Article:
Every so often Shia pops in, to pump up the group.  He bounces around saying hello’s and love yous to everyone and these are probably the best moments.  It’s when the energy is lifted and the repetition comes.  Though it also brings conflict, because understandably people are sceptical of the man.  A video that will no doubt go viral and become a staple of the livestream is a few seconds where he screams at a young guy who is against the project.  And obviously this defeats the purpose of the coming together and respecting different views idea, but it also shows the passion of it all.  I’m a passionate person and I have felt a great deal of it watching this stream.  The spirit and joy that these people are in  is really admirable.  I see only positives, and when something bad happens I’ll look silly, but I cannot get over how cool it is.

I have utterly fallen in love with the stream and it’s literally made me emotional.  It shows the power of kindness and from this has swayed me back towards the left side of politics. I’ve found that you have to look past some of stupidity that appears within people and realise that we are all the same.  We are all imperfect and shameful, but have the ability at times to show a bit of unity.  This stream mostly just makes me laugh, yet still I feel changed by it, and I think that is the ultimate goal of art.

Watch it here and you will understand exactly what I am saying: http://hewillnotdivide.us/


Side-note:  This is a form of art explaining another form of art again, so i apologise.  I have been moved by all sorts of stuff recently, not just this daft pretentious performance. Mostly by the debut album of Spring King, which is called Tell Me If You Like To, and is absolutely brilliant. I’ve already started assigning people in my life to songs on it when I hear them, which is a sign of something I adore.  Listen if you like indie/punk or if you’re a fan of not being depressed.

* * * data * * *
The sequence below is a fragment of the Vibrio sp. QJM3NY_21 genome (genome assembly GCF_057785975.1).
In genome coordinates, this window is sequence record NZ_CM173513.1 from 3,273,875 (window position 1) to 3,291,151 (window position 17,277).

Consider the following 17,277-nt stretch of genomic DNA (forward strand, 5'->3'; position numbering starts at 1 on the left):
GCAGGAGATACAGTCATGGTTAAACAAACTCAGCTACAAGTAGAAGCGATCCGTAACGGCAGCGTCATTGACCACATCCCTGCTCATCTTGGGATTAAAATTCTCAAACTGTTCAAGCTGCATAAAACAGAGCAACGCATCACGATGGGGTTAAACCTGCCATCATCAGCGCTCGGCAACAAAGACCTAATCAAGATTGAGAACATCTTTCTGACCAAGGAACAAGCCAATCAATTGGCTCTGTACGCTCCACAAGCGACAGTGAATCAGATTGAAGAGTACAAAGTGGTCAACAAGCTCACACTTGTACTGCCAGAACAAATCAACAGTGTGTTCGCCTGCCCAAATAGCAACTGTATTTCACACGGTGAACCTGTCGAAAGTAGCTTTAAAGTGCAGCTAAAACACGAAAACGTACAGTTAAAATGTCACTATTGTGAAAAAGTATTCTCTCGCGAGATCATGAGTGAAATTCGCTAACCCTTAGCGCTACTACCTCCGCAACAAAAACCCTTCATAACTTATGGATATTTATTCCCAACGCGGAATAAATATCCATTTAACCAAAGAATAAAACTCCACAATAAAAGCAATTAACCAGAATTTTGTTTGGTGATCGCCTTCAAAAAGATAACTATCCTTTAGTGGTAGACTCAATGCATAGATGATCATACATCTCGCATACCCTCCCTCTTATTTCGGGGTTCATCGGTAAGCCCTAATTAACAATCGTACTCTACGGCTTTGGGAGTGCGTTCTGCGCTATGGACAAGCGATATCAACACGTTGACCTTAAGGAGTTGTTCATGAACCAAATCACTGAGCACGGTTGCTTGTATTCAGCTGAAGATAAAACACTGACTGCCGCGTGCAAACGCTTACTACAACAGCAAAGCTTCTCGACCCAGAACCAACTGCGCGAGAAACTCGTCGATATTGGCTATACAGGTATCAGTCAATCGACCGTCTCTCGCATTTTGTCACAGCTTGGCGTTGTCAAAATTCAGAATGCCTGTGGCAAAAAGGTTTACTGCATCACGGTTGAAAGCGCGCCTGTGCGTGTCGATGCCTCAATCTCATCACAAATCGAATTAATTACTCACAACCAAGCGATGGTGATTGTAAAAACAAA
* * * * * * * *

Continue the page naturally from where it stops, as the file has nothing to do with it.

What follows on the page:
The bitter cold in my room is beginning to worry me.  Can you freeze to death from prolonged sessions in a mildly cold room?  I ask myself that question now as I drink coke and plough through this writers block.  Coke is awful, evil capitalist superpower dragging my morals across the floor as I take each sip.  I don’t particularly care though, I care about Newcastle, and Simon Sheffield, and history, and Tom Cruise.  Can all these things be represented through my early lonely university experience?  I ask myself this question as I put a second jumper on to clothe myself from the dread.  The coke is nice, yet I can taste the sugar more than usual.  Perhaps it’s because I’m having one of my transparent periods, where everything seems clear.  My typing hands are possessed by some writing demon, a friend inside me I don’t see often enough. Or an enemy I’m at war with.

I can see out of my window two men across the bridge.  Are they workers?  Honest people, that actually contribute to society?  Possibly electricians, the white box they are circulating around looks full of electrics.  One of them is on the phone.  I wonder what he’s talking about.  Probably how they are ill prepared for the job at hand, but still require payment. Are they lazy or righteous?  They’ve gone inside to what I envision is a much warmer building than the one I’m sat in. Although it has warmed up a bit, thanks to my ability to switch the heating on.  I can hear the coke fizzing still.

Continuing to stare out of my window is meaningless; I need to get out there.  Talk to people; not let my anxiety control me.  Who would I talk to?  The homeless guy outside the old baths?  He doesn’t scare me like the rest of them.  There is a patience too him, an enormous sense of experience.  He doesn’t need your change; he’s had your change.  I finished my coke.  This is far more rewarding than my university course.  A foundation year. What a joke I am, what a failure, what a reject.  Maybe not that last one, I am sure I have some fans out there. Selasi from Kenya reads my blog on a library computer that he commutes to after his school day.  He is a well of Kenyan, adopted by rich parents, saved from the Nairobi slums.  Lived through turmoil and now he enjoys my witty rhetoric on a Woody Allen film.  This is my dream.